Re: [dhcwg] I-D Action: draft-ietf-dhc-rfc3315bis-09.txt - questions about Solicit Prefix Delegation

"Bernie Volz (volz)" <volz@cisco.com> Thu, 13 July 2017 17:38 UTC

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From: "Bernie Volz (volz)" <volz@cisco.com>
To: Alexandre Petrescu <alexandre.petrescu@gmail.com>
CC: "dhcwg@ietf.org" <dhcwg@ietf.org>
Thread-Topic: [dhcwg] I-D Action: draft-ietf-dhc-rfc3315bis-09.txt - questions about Solicit Prefix Delegation
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Date: Thu, 13 Jul 2017 17:38:22 +0000
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Subject: Re: [dhcwg] I-D Action: draft-ietf-dhc-rfc3315bis-09.txt - questions about Solicit Prefix Delegation
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Regarding the hop limit, I don’t have a recommendation; I'd likely leave it be what the OS defaults it to if I were writing a client. I'm not sure I'd put this in the 3315bis specification, but the WG can debate that issue.

Note also that the server does not have an easy way to get the hop count (well, perhaps there is a way but the server I work on doesn't care what it is) and therefore I doubt any of them check.


Regarding Link Local vs GLA in Solicit, I think following the specification would be recommended. Use link-local. For things that use GLA, likely it doesn't matter since if the Solicit is relayed and then the GLA isn't really used by the server -- as the link-address in the Relay-Forw. It may matter if the server is directly on link if it checks. I think that using differing scopes for source/destination addresses is a bad idea (and certainly sending with a source of LL and destination of GLA would be very bad). So, I think the client should stick to using the LL unless it is unicasting.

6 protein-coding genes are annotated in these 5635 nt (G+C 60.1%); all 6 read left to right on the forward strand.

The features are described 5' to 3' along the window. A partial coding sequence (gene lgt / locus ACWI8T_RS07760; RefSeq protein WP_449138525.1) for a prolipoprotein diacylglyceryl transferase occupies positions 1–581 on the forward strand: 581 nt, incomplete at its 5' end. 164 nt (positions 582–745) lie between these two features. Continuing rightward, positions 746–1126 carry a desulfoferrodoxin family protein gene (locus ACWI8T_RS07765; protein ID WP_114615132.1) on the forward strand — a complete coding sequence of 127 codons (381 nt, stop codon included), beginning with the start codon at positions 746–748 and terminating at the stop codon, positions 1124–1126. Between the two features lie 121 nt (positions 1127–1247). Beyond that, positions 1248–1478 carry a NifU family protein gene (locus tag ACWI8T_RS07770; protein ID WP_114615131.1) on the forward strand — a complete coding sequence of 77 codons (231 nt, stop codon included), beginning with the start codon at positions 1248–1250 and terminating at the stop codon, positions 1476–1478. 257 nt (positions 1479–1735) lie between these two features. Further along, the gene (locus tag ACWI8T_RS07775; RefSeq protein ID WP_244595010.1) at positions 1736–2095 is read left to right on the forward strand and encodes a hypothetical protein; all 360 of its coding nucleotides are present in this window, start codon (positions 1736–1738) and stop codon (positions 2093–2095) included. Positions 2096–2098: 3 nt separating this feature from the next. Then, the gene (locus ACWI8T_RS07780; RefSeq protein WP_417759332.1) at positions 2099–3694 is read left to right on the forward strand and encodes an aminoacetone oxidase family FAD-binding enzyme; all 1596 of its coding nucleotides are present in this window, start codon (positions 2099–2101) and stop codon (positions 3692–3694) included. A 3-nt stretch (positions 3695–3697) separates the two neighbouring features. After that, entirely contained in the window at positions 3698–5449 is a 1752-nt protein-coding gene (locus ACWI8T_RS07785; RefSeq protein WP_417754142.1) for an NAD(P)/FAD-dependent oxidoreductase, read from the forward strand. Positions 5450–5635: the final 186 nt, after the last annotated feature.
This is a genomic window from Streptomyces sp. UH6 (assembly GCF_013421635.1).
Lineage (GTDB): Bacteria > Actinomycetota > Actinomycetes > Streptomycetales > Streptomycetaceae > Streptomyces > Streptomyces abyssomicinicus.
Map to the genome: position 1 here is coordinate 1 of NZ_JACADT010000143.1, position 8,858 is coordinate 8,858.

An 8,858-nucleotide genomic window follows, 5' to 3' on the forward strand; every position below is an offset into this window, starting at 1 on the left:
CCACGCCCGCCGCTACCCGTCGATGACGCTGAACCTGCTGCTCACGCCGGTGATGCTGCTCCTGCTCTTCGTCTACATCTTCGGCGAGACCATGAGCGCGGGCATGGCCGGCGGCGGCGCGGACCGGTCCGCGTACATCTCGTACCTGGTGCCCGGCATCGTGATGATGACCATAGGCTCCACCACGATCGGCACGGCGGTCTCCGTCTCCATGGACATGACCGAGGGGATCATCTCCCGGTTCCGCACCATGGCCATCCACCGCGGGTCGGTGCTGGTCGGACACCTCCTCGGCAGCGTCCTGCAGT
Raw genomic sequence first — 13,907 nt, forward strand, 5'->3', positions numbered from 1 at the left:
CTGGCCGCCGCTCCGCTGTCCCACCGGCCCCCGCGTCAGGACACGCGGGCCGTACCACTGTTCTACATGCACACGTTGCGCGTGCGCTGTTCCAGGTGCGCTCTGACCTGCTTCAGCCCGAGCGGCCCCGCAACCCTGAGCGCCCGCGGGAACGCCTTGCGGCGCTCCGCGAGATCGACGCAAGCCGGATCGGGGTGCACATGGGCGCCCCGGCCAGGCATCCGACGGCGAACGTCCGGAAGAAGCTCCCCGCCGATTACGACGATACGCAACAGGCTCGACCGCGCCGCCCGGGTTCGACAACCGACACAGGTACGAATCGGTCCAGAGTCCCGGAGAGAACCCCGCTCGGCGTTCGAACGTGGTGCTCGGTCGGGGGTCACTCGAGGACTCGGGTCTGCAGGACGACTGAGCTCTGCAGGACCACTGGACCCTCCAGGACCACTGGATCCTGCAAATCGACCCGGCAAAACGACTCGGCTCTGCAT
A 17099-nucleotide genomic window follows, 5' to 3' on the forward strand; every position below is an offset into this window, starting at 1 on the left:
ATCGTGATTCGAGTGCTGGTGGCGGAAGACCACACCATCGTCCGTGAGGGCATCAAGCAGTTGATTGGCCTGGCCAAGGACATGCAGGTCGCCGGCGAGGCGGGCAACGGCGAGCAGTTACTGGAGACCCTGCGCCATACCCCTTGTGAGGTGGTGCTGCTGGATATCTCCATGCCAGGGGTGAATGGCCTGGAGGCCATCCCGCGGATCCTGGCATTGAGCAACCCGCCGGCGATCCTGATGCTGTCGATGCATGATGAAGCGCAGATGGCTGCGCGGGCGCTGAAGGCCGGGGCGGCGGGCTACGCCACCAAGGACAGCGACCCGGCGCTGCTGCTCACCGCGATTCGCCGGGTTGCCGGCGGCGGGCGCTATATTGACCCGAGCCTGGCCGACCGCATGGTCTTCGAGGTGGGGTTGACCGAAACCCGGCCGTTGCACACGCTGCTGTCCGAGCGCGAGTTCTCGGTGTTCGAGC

Note also that section 13.1 (for the unicast, GLA case) assumes the message was not multicast (section 18.4 about UseMulticast Status talks about "Reception of Unicast Messages").

I think section 13.1 was written with the assumption that determining the destination address of a packet is harder than obtaining the source address; hence the assumption is that if a GLA is used as the source address, it was not a multicast [to the link-local multicast address]. Today, kernels typically provide the ability to get the destination address, not just the source address (though it takes a bit more code to do so).


> I can say e.g. some (I believe Cisco) client puts a GUA in the src of aDHCPv6 Solicit.  

That's a bit of a broad statement as Cisco has many different devices (and many different operating systems and versions) ... perhaps if you could indicate which device(s) and software versions you've found this to be the behavior on, I can perhaps follow up.

I will also add that in many cases when devices are doing DHCPv6, they will only have a LL so it may also depend on the network configuration.

- Bernie

-----Original Message-----
From: Alexandre Petrescu [mailto:alexandre.petrescu@gmail.com] 
Sent: Thursday, July 13, 2017 12:01 PM
To: Bernie Volz (volz) <volz@cisco.com>
Cc: dhcwg@ietf.org
Subject: Re: [dhcwg] I-D Action: draft-ietf-dhc-rfc3315bis-09.txt - questions about Solicit Prefix Delegation

Bernie,

Le 12/07/2017 à 23:33, Bernie Volz (volz) a écrit :
> Hi:
>